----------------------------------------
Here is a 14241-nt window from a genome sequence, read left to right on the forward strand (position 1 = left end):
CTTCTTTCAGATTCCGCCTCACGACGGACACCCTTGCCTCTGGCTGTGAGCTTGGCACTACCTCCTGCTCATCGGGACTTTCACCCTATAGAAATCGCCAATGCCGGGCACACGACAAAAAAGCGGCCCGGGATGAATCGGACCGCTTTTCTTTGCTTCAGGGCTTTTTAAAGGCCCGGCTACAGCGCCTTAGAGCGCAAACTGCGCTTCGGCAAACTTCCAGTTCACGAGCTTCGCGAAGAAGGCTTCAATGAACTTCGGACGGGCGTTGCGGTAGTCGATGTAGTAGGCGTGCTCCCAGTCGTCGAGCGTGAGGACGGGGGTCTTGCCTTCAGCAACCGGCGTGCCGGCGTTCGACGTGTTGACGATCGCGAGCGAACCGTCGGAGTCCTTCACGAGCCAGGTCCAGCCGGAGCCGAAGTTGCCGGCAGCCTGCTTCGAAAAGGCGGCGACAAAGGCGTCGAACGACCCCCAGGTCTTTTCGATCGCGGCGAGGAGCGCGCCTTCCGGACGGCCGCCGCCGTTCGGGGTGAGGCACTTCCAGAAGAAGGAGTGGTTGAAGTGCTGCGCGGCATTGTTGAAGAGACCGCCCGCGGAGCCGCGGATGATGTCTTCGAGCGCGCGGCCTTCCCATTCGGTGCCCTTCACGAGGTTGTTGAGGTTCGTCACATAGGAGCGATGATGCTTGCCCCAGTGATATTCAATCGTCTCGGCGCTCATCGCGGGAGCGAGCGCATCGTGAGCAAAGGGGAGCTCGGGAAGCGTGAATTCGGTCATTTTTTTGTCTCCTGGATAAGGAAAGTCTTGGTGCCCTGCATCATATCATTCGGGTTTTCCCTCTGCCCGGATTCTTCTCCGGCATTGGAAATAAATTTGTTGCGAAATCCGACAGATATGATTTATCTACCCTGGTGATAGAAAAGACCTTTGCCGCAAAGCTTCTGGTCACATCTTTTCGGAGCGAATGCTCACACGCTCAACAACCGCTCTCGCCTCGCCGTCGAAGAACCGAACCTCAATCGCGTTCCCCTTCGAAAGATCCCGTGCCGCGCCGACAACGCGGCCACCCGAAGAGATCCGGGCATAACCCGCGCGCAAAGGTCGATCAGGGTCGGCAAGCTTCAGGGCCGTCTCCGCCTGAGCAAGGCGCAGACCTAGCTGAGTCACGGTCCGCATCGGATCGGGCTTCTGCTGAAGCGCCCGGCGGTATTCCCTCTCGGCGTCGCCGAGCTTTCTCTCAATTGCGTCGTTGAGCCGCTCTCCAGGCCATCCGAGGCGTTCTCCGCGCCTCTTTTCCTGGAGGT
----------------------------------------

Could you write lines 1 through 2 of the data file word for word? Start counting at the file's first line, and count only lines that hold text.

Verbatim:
Here is a 14241-nt window from a genome sequence, read left to right on the forward strand (position 1 = left end):
CTTCTTTCAGATTCCGCCTCACGACGGACACCCTTGCCTCTGGCTGTGAGCTTGGCACTACCTCCTGCTCATCGGGACTTTCACCCTATAGAAATCGCCAATGCCGGGCACACGACAAAAAAGCGGCCCGGGATGAATCGGACCGCTTTTCTTTGCTTCAGGGCTTTTTAAAGGCCCGGCTACAGCGCCTTAGAGCGCAAACTGCGCTTCGGCAAACTTCCAGTTCACGAGCTTCGCGAAGAAGGCTTCAATGAACTTCGGACGGGCGTTGCGGTAGTCGATGTAGTAGGCGTGCTCCCAGTCGTCGAGCGTGAGGACGGGGGTCTTGCCTTCAGCAACCGGCGTGCCGGCGTTCGACGTGTTGACGATCGCGAGCGAACCGTCGGAGTCCTTCACGAGCCAGGTCCAGCCGGAGCCGAAGTTGCCGGCAGCCTGCTTCGAAAAGGCGGCGACAAAGGCGTCGAACGACCCCCAGGTCTTTTCGATCGCGGCGAGGAGCGCGCCTTCCGGACGGCCGCCGCCGTTCGGGGTGAGGCACTTCCAGAAGAAGGAGTGGTTGAAGTGCTGCGCGGCATTGTTGAAGAGACCGCCCGCGGAGCCGCGGATGATGTCTTCGAGCGCGCGGCCTTCCCATTCGGTGCCCTTCACGAGGTTGTTGAGGTTCGTCACATAGGAGCGATGATGCTTGCCCCAGTGATATTCAATCGTCTCGGCGCTCATCGCGGGAGCGAGCGCATCGTGAGCAAAGGGGAGCTCGGGAAGCGTGAATTCGGTCATTTTTTTGTCTCCTGGATAAGGAAAGTCTTGGTGCCCTGCATCATATCATTCGGGTTTTCCCTCTGCCCGGATTCTTCTCCGGCATTGGAAATAAATTTGTTGCGAAATCCGACAGATATGATTTATCTACCCTGGTGATAGAAAAGACCTTTGCCGCAAAGCTTCTGGTCACATCTTTTCGGAGCGAATGCTCACACGCTCAACAACCGCTCTCGCCTCGCCGTCGAAGAACCGAACCTCAATCGCGTTCCCCTTCGAAAGATCCCGTGCCGCGCCGACAACGCGGCCACCCGAAGAGATCCGGGCATAACCCGCGCGCAAAGGTCGATCAGGGTCGGCAAGCTTCAGGGCCGTCTCCGCCTGAGCAAGGCGCAGACCTAGCTGAGTCACGGTCCGCATCGGATCGGGCTTCTGCTGAAGCGCCCGGCGGTATTCCCTCTCGGCGTCGCCGAGCTTTCTCTCAATTGCGTCGTTGAGCCGCTCTCCAGGCCATCCGAGGCGTTCTCCGCGCCTCTTTTCCTGGAGGT